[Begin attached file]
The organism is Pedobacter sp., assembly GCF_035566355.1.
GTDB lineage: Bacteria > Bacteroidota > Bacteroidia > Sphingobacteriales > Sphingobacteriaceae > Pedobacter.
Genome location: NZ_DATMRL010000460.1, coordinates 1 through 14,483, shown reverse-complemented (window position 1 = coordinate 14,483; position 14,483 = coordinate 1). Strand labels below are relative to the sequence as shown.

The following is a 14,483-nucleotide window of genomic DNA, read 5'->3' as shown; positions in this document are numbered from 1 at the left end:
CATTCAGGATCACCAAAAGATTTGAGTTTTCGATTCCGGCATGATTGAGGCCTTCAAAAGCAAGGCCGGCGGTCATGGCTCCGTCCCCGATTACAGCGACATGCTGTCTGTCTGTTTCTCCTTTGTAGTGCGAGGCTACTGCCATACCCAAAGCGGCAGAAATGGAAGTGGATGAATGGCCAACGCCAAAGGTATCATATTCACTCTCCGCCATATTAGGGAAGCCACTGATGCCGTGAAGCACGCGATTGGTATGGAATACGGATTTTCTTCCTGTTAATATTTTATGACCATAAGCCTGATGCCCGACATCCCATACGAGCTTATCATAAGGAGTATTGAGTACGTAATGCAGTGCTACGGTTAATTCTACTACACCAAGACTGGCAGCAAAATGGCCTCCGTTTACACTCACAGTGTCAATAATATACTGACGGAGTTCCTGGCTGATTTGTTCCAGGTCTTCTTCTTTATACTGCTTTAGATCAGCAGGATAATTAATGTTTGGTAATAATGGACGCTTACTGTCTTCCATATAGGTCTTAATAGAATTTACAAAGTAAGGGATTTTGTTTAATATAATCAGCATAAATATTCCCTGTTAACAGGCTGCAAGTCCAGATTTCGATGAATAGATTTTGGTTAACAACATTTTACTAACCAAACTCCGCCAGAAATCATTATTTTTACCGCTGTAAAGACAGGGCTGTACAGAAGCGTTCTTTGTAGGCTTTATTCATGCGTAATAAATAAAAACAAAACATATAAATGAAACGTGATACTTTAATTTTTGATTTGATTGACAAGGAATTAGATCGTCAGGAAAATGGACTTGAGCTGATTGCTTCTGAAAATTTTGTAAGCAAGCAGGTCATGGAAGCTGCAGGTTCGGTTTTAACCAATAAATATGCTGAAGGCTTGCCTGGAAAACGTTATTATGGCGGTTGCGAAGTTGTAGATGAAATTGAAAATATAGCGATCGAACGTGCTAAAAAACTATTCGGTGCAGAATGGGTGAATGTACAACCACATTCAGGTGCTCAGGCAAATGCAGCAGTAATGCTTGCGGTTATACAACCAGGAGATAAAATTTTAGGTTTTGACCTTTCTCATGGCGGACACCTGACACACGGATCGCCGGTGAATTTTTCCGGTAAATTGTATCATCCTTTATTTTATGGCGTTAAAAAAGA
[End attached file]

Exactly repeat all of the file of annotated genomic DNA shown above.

The organism is Pedobacter sp., assembly GCF_035566355.1.
GTDB lineage: Bacteria > Bacteroidota > Bacteroidia > Sphingobacteriales > Sphingobacteriaceae > Pedobacter.
Genome location: NZ_DATMRL010000460.1, coordinates 1 through 14,483, shown reverse-complemented (window position 1 = coordinate 14,483; position 14,483 = coordinate 1). Strand labels below are relative to the sequence as shown.

The following is a 14,483-nucleotide window of genomic DNA, read 5'->3' as shown; positions in this document are numbered from 1 at the left end:
CATTCAGGATCACCAAAAGATTTGAGTTTTCGATTCCGGCATGATTGAGGCCTTCAAAAGCAAGGCCGGCGGTCATGGCTCCGTCCCCGATTACAGCGACATGCTGTCTGTCTGTTTCTCCTTTGTAGTGCGAGGCTACTGCCATACCCAAAGCGGCAGAAATGGAAGTGGATGAATGGCCAACGCCAAAGGTATCATATTCACTCTCCGCCATATTAGGGAAGCCACTGATGCCGTGAAGCACGCGATTGGTATGGAATACGGATTTTCTTCCTGTTAATATTTTATGACCATAAGCCTGATGCCCGACATCCCATACGAGCTTATCATAAGGAGTATTGAGTACGTAATGCAGTGCTACGGTTAATTCTACTACACCAAGACTGGCAGCAAAATGGCCTCCGTTTACACTCACAGTGTCAATAATATACTGACGGAGTTCCTGGCTGATTTGTTCCAGGTCTTCTTCTTTATACTGCTTTAGATCAGCAGGATAATTAATGTTTGGTAATAATGGACGCTTACTGTCTTCCATATAGGTCTTAATAGAATTTACAAAGTAAGGGATTTTGTTTAATATAATCAGCATAAATATTCCCTGTTAACAGGCTGCAAGTCCAGATTTCGATGAATAGATTTTGGTTAACAACATTTTACTAACCAAACTCCGCCAGAAATCATTATTTTTACCGCTGTAAAGACAGGGCTGTACAGAAGCGTTCTTTGTAGGCTTTATTCATGCGTAATAAATAAAAACAAAACATATAAATGAAACGTGATACTTTAATTTTTGATTTGATTGACAAGGAATTAGATCGTCAGGAAAATGGACTTGAGCTGATTGCTTCTGAAAATTTTGTAAGCAAGCAGGTCATGGAAGCTGCAGGTTCGGTTTTAACCAATAAATATGCTGAAGGCTTGCCTGGAAAACGTTATTATGGCGGTTGCGAAGTTGTAGATGAAATTGAAAATATAGCGATCGAACGTGCTAAAAAACTATTCGGTGCAGAATGGGTGAATGTACAACCACATTCAGGTGCTCAGGCAAATGCAGCAGTAATGCTTGCGGTTATACAACCAGGAGATAAAATTTTAGGTTTTGACCTTTCTCATGGCGGACACCTGACACACGGATCGCCGGTGAATTTTTCCGGTAAATTGTATCATCCTTTATTTTATGGCGTTAAAAAAGA